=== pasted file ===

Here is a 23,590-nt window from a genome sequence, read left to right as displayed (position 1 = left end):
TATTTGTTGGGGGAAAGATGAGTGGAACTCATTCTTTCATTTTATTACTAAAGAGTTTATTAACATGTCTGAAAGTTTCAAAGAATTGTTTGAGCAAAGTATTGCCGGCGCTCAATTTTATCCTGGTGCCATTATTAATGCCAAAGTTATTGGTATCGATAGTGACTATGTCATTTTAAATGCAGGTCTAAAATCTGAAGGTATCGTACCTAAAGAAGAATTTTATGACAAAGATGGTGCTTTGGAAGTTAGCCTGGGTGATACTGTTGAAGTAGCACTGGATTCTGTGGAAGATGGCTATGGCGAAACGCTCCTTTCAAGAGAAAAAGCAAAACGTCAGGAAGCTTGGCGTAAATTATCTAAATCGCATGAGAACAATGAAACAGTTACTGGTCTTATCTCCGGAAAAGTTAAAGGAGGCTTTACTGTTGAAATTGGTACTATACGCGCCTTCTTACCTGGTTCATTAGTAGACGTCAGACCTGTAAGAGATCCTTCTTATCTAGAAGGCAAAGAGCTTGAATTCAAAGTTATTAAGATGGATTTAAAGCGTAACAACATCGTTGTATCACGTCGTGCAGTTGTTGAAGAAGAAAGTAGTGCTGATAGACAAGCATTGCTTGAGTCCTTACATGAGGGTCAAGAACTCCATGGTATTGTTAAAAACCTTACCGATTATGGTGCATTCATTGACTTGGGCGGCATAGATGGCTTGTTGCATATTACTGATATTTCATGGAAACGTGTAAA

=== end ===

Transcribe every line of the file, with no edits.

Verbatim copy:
Here is a 23,590-nt window from a genome sequence, read left to right as displayed (position 1 = left end):
TATTTGTTGGGGGAAAGATGAGTGGAACTCATTCTTTCATTTTATTACTAAAGAGTTTATTAACATGTCTGAAAGTTTCAAAGAATTGTTTGAGCAAAGTATTGCCGGCGCTCAATTTTATCCTGGTGCCATTATTAATGCCAAAGTTATTGGTATCGATAGTGACTATGTCATTTTAAATGCAGGTCTAAAATCTGAAGGTATCGTACCTAAAGAAGAATTTTATGACAAAGATGGTGCTTTGGAAGTTAGCCTGGGTGATACTGTTGAAGTAGCACTGGATTCTGTGGAAGATGGCTATGGCGAAACGCTCCTTTCAAGAGAAAAAGCAAAACGTCAGGAAGCTTGGCGTAAATTATCTAAATCGCATGAGAACAATGAAACAGTTACTGGTCTTATCTCCGGAAAAGTTAAAGGAGGCTTTACTGTTGAAATTGGTACTATACGCGCCTTCTTACCTGGTTCATTAGTAGACGTCAGACCTGTAAGAGATCCTTCTTATCTAGAAGGCAAAGAGCTTGAATTCAAAGTTATTAAGATGGATTTAAAGCGTAACAACATCGTTGTATCACGTCGTGCAGTTGTTGAAGAAGAAAGTAGTGCTGATAGACAAGCATTGCTTGAGTCCTTACATGAGGGTCAAGAACTCCATGGTATTGTTAAAAACCTTACCGATTATGGTGCATTCATTGACTTGGGCGGCATAGATGGCTTGTTGCATATTACTGATATTTCATGGAAACGTGTAAA